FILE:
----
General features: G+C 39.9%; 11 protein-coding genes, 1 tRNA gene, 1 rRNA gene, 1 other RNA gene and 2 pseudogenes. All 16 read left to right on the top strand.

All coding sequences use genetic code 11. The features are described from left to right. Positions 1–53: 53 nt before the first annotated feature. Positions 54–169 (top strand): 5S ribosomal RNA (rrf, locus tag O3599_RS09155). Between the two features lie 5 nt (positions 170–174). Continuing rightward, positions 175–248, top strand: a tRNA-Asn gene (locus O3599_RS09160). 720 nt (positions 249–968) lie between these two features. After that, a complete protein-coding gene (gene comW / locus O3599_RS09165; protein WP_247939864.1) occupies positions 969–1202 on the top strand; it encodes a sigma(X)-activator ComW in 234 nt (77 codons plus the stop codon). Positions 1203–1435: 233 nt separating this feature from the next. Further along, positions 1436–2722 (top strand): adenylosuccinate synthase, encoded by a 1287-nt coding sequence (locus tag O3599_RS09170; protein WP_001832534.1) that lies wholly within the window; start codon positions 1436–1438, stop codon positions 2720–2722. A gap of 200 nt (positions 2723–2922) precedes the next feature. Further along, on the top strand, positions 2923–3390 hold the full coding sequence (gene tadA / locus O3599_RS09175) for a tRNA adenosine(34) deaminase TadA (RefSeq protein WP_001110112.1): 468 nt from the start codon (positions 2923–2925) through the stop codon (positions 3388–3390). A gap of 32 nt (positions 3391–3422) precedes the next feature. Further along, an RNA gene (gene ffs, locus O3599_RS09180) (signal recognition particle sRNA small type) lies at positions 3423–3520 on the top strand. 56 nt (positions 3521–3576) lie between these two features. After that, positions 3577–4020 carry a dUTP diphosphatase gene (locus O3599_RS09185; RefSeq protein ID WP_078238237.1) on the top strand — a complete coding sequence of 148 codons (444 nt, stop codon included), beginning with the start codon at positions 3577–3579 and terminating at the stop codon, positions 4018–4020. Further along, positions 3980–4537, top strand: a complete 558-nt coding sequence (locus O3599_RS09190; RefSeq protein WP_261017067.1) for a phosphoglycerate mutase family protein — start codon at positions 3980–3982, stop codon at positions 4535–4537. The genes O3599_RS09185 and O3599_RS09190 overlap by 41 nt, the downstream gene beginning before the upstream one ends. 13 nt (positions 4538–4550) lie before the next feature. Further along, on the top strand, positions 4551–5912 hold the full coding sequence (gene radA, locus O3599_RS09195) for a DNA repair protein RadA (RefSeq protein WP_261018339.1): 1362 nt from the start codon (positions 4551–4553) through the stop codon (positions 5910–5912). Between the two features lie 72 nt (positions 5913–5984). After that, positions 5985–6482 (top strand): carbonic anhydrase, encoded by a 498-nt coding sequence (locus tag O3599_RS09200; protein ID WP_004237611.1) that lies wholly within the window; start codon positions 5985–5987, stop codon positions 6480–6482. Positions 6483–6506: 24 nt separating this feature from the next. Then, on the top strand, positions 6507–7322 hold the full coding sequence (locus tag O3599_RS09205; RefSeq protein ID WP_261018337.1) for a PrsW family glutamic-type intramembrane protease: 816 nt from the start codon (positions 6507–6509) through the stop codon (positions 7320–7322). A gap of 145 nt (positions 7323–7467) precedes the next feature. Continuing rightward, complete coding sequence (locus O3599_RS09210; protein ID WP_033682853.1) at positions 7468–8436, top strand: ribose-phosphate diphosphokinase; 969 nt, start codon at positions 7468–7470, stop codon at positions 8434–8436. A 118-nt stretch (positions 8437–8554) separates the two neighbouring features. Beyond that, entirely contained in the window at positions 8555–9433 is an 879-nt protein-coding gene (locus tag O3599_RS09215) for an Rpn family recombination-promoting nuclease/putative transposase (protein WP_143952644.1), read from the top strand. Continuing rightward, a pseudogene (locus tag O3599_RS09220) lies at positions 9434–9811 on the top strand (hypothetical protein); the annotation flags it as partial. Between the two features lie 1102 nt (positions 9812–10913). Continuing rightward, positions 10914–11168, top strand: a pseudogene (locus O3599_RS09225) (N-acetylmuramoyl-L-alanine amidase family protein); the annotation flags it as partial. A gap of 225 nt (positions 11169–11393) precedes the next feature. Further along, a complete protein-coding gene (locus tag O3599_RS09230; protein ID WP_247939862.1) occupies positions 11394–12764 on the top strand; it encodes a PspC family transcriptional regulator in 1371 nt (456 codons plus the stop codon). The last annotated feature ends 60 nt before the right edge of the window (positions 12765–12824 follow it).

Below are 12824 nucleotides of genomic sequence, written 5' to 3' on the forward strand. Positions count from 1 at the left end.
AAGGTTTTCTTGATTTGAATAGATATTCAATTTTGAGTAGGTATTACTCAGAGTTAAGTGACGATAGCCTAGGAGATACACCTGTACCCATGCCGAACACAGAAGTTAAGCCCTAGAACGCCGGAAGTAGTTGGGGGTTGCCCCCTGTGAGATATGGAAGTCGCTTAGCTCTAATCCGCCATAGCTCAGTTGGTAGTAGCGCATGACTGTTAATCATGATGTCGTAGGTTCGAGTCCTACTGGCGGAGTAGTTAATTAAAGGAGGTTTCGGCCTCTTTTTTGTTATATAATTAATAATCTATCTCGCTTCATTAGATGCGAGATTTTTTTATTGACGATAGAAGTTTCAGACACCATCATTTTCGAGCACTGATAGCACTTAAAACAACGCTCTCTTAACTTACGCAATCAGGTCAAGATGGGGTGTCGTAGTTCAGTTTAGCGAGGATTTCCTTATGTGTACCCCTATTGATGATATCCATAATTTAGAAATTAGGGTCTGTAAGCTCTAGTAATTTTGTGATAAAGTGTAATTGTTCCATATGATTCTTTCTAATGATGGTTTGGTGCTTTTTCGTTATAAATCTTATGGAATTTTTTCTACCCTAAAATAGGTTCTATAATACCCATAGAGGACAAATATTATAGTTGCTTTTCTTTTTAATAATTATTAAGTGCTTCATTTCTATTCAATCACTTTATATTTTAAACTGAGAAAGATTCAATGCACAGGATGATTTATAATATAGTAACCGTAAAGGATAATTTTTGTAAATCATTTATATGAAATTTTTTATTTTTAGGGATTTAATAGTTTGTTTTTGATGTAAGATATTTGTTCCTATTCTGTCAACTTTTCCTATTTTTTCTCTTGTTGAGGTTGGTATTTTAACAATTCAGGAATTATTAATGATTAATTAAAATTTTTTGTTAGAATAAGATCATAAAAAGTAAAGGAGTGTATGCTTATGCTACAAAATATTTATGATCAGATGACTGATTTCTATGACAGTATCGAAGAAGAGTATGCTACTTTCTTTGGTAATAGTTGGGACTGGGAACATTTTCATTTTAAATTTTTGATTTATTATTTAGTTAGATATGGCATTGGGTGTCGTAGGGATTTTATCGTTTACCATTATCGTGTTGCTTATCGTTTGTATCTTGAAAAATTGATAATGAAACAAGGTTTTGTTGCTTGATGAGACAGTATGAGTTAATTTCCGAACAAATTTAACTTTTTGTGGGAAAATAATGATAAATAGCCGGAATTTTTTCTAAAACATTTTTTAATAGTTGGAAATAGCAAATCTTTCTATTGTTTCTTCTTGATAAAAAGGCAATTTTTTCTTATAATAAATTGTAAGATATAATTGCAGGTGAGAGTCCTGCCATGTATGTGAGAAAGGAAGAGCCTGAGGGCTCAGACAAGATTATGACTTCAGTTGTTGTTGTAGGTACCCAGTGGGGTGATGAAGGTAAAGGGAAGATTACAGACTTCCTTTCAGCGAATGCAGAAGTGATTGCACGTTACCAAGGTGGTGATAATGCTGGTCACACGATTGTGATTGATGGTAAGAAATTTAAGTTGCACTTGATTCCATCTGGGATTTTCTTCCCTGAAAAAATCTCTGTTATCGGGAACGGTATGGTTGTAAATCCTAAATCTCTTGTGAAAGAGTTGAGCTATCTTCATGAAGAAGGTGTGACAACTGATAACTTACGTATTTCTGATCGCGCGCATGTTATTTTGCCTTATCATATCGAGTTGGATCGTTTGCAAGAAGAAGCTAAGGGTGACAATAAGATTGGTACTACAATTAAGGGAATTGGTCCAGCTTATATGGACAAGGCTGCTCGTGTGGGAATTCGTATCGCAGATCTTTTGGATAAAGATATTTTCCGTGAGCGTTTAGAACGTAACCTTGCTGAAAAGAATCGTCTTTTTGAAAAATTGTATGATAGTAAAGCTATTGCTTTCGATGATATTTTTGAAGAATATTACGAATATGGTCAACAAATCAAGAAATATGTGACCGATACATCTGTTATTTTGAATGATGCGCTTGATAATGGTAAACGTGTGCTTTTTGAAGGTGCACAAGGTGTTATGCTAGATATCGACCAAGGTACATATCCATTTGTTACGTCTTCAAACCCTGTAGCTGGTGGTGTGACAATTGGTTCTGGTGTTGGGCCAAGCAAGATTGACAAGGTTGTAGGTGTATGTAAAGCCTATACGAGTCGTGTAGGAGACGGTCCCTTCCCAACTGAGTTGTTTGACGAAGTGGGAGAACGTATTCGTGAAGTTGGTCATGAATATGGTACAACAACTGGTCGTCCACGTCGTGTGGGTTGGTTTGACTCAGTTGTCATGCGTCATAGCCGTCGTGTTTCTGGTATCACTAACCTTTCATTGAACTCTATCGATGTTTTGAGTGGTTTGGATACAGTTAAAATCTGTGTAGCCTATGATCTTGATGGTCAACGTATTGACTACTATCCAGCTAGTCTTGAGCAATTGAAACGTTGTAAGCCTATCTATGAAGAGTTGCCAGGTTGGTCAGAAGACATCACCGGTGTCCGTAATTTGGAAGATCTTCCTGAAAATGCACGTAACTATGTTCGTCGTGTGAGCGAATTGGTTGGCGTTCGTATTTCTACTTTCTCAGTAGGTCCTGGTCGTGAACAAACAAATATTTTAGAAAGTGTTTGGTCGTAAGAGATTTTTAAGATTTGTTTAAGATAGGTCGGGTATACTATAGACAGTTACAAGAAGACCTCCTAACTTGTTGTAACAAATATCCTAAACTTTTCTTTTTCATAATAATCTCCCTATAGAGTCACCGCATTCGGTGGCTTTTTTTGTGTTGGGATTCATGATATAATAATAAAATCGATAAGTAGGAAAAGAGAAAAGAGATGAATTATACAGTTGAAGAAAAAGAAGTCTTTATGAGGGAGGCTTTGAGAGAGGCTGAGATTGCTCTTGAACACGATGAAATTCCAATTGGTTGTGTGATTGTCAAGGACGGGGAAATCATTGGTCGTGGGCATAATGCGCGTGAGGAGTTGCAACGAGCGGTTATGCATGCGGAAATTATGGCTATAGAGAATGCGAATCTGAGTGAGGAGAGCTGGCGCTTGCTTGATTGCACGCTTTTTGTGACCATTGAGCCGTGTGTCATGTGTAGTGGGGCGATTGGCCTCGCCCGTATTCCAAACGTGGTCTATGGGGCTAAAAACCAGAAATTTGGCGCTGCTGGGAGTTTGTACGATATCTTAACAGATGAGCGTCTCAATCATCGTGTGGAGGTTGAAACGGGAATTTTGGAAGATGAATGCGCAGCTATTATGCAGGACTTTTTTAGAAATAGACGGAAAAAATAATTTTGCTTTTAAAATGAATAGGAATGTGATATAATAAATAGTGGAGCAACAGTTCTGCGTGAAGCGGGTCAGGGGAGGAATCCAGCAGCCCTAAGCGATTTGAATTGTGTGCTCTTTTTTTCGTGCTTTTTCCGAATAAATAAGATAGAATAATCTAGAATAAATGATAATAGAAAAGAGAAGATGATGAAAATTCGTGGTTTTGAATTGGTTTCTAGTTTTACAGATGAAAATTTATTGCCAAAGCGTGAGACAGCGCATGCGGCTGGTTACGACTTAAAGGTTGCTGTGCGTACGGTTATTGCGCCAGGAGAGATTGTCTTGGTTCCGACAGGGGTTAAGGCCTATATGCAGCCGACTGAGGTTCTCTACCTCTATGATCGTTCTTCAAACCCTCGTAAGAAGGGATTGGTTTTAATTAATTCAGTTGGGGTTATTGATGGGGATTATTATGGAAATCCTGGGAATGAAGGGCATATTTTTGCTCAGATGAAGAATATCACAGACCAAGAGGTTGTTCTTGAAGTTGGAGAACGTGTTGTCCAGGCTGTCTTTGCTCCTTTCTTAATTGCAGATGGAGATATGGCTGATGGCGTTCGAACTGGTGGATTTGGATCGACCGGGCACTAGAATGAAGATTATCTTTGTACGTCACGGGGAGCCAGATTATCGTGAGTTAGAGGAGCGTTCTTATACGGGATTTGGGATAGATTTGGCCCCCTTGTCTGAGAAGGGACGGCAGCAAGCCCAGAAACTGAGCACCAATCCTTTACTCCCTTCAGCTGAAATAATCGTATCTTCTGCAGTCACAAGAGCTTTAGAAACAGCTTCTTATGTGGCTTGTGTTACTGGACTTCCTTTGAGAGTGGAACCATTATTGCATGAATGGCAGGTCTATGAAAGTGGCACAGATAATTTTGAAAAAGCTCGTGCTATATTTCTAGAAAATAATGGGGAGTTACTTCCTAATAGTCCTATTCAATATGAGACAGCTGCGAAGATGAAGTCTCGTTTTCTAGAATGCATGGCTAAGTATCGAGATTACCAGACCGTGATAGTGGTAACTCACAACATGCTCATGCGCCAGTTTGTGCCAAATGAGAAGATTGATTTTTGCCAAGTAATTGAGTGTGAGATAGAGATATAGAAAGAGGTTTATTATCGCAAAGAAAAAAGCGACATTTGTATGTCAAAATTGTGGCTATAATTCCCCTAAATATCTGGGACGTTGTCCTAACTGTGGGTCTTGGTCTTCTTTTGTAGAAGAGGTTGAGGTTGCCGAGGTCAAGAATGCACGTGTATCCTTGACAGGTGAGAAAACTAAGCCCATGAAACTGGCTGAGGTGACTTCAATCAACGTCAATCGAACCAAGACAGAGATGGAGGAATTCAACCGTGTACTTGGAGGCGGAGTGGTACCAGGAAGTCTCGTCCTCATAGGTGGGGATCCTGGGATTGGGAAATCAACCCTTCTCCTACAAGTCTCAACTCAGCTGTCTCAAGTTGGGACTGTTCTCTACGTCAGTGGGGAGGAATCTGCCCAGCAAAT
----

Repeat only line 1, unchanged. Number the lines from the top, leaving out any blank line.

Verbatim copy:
General features: G+C 39.9%; 11 protein-coding genes, 1 tRNA gene, 1 rRNA gene, 1 other RNA gene and 2 pseudogenes. All 16 read left to right on the top strand.